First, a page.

Nevertheless, sport classes are still often more product oriented than process oriented and development pedagogy, focused on the healthy development of individuals, might be a better way of addressing the problem. To illustrate how teenagers would benefit from this movement to development pedagogy in physical education, let me give an example. During the school years, the pull up exercise in Sport classes was performed only a short time before the test, therefore there were students who for a very long time were not able to perform this exercise. But the teacher would focus on testing or the ‘finished product’ rather than development of this concrete skill from the basics, which describes normative pedagogy. The focus on development would give, in my opinion, much better results, because during the same period in school I was participating in extracurricular physical activities, which resulted in increased performance with the same exercise. In conclusion, a complete transition to development pedagogy could improve the overall situation in the physical education, because it is more focused on individual performance.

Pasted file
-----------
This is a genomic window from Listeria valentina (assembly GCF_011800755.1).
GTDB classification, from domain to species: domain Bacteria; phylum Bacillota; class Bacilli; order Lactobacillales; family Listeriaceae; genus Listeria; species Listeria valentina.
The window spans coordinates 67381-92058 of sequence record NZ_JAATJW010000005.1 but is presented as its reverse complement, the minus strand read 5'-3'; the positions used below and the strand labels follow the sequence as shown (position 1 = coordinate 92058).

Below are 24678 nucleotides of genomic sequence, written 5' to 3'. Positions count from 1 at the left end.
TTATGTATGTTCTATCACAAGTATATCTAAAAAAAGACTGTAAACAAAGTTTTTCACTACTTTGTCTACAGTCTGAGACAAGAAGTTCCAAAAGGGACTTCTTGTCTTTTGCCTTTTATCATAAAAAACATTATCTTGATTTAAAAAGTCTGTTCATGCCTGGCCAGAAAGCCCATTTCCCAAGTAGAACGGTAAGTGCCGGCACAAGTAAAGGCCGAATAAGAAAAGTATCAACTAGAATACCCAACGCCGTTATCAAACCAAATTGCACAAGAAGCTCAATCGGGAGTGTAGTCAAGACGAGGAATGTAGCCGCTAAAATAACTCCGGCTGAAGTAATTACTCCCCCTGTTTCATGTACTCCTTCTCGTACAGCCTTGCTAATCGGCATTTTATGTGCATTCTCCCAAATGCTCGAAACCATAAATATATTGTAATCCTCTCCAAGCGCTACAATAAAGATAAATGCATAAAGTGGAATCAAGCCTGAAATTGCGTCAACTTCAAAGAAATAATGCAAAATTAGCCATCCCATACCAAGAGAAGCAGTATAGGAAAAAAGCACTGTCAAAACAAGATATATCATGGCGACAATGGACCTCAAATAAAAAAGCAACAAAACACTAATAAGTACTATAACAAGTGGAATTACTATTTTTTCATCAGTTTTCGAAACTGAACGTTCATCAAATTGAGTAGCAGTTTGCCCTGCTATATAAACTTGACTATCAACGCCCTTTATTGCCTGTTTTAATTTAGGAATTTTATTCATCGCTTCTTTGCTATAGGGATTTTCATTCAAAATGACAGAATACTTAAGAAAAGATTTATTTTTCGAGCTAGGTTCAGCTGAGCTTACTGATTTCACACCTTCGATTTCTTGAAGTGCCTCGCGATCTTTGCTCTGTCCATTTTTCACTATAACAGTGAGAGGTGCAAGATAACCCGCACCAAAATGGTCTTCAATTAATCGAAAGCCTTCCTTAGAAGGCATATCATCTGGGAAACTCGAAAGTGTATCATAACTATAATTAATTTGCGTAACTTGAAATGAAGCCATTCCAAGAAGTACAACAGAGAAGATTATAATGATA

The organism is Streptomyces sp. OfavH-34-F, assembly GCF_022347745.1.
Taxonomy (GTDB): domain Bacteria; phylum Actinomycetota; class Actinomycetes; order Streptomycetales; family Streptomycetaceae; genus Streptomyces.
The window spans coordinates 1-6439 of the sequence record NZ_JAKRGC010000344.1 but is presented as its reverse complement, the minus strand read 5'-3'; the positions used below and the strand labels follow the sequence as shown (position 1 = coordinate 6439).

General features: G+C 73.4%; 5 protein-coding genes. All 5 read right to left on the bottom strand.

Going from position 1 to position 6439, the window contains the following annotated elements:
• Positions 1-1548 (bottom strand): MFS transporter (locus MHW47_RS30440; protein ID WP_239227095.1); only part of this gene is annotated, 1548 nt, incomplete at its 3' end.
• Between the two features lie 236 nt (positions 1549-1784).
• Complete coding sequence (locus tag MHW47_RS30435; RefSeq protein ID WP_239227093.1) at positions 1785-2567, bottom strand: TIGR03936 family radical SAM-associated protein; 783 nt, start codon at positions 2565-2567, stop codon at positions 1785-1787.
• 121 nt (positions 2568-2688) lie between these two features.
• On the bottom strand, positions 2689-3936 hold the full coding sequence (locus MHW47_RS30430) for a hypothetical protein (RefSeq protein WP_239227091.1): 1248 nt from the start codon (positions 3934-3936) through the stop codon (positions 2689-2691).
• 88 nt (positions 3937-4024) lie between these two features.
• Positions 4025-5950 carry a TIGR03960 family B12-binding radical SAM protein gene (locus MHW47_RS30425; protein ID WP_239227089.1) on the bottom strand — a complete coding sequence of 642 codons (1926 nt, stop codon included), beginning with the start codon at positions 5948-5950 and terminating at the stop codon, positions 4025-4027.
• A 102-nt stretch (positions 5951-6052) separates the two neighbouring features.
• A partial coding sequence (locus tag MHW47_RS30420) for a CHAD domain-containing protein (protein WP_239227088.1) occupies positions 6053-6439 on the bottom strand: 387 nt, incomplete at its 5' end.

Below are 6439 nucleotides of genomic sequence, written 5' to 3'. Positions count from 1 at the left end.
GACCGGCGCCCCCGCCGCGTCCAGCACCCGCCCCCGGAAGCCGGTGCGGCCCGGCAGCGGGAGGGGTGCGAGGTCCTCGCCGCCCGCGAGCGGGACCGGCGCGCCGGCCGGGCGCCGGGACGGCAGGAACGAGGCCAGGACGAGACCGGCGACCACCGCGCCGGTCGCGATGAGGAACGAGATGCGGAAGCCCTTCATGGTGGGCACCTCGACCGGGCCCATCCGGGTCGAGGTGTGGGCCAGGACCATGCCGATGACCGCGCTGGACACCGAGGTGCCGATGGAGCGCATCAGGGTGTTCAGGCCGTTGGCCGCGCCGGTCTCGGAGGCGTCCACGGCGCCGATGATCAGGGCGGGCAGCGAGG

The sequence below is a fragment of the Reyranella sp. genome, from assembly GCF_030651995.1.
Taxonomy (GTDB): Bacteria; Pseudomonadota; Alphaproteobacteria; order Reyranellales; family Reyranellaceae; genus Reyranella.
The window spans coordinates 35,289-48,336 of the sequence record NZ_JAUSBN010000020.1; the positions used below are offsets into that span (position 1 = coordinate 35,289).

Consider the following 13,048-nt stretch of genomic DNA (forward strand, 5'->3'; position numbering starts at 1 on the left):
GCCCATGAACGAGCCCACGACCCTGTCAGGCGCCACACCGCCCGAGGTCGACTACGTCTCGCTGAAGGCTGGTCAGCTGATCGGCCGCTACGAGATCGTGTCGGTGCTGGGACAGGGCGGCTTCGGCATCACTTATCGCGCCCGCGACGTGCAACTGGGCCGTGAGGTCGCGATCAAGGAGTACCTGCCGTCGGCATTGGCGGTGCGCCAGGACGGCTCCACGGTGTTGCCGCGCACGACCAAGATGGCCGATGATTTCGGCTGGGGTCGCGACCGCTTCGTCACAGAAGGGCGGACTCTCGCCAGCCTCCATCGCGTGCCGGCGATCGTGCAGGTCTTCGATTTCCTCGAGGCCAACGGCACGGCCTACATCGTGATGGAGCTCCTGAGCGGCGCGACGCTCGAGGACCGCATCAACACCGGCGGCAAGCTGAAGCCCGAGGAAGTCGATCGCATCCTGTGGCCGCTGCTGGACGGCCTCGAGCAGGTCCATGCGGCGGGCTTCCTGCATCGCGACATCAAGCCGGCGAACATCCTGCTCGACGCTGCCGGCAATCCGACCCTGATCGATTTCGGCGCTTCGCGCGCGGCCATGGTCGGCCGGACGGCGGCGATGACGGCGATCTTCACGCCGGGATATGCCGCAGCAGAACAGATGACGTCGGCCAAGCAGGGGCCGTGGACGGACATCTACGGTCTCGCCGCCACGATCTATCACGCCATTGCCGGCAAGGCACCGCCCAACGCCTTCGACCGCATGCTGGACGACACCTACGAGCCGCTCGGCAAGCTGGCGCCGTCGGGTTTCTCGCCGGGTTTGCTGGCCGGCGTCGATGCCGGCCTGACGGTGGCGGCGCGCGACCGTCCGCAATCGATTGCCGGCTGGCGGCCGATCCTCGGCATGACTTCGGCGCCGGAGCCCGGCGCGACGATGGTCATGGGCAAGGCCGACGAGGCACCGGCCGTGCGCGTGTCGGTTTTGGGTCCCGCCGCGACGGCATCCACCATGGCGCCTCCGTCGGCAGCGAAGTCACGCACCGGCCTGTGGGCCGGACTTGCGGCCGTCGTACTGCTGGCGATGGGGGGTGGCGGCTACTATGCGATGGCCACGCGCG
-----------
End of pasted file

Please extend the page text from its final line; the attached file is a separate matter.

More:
With the development pedagogy at our doorstep, a process oriented physical education programme, containing elements from Sports Education if possible, together with students` own physical development initiatives could provide a diverse and positive environment for the future of physical education, which will not be neglected by the responsible authorities.